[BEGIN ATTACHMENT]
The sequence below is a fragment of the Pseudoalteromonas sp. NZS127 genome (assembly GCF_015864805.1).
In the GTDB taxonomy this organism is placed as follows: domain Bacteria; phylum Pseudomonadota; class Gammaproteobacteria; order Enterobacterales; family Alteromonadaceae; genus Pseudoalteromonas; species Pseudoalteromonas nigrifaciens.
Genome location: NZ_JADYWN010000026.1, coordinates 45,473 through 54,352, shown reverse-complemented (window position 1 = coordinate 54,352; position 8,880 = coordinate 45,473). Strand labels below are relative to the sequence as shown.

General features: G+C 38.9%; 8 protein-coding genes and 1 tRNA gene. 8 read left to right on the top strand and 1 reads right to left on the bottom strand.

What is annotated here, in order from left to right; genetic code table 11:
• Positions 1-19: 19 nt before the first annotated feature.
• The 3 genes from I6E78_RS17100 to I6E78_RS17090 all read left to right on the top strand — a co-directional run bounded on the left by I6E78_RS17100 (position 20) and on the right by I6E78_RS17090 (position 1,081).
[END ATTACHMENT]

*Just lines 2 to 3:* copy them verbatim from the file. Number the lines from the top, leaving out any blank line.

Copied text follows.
In the GTDB taxonomy this organism is placed as follows: domain Bacteria; phylum Pseudomonadota; class Gammaproteobacteria; order Enterobacterales; family Alteromonadaceae; genus Pseudoalteromonas; species Pseudoalteromonas nigrifaciens.
Genome location: NZ_JADYWN010000026.1, coordinates 45,473 through 54,352, shown reverse-complemented (window position 1 = coordinate 54,352; position 8,880 = coordinate 45,473). Strand labels below are relative to the sequence as shown.